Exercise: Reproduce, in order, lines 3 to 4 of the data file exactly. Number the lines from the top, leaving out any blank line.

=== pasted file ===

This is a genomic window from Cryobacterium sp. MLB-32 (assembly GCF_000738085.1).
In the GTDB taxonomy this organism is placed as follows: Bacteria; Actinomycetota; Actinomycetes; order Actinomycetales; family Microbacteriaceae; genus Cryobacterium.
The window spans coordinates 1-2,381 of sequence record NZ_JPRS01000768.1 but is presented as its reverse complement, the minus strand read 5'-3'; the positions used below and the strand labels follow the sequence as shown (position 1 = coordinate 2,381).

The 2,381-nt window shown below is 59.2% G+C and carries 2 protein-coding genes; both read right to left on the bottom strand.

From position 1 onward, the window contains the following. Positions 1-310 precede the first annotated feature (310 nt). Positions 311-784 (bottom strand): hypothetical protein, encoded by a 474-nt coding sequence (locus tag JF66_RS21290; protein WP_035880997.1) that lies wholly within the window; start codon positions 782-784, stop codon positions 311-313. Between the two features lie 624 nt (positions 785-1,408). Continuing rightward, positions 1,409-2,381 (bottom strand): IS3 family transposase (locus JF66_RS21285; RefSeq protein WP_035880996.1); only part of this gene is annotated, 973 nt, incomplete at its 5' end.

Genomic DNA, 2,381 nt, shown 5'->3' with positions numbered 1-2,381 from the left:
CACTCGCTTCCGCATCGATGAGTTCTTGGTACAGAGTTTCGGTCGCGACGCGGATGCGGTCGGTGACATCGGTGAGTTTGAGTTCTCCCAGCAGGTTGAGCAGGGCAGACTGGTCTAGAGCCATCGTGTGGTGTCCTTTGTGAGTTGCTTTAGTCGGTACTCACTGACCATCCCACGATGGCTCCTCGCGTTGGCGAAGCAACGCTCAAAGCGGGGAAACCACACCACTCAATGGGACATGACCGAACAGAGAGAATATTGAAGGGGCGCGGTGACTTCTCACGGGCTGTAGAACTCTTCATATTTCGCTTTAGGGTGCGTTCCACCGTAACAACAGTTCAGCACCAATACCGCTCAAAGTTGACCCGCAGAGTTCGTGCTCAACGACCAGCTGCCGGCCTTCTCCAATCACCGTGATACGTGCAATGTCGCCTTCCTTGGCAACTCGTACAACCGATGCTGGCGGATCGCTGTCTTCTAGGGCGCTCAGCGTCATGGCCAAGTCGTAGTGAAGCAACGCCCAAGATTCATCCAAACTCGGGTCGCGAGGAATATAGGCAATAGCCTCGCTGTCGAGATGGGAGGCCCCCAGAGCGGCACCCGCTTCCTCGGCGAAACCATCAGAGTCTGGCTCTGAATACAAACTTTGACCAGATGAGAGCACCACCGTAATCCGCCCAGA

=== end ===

The window spans coordinates 1-2,381 of sequence record NZ_JPRS01000768.1 but is presented as its reverse complement, the minus strand read 5'-3'; the positions used below and the strand labels follow the sequence as shown (position 1 = coordinate 2,381).

The 2,381-nt window shown below is 59.2% G+C and carries 2 protein-coding genes; both read right to left on the bottom strand.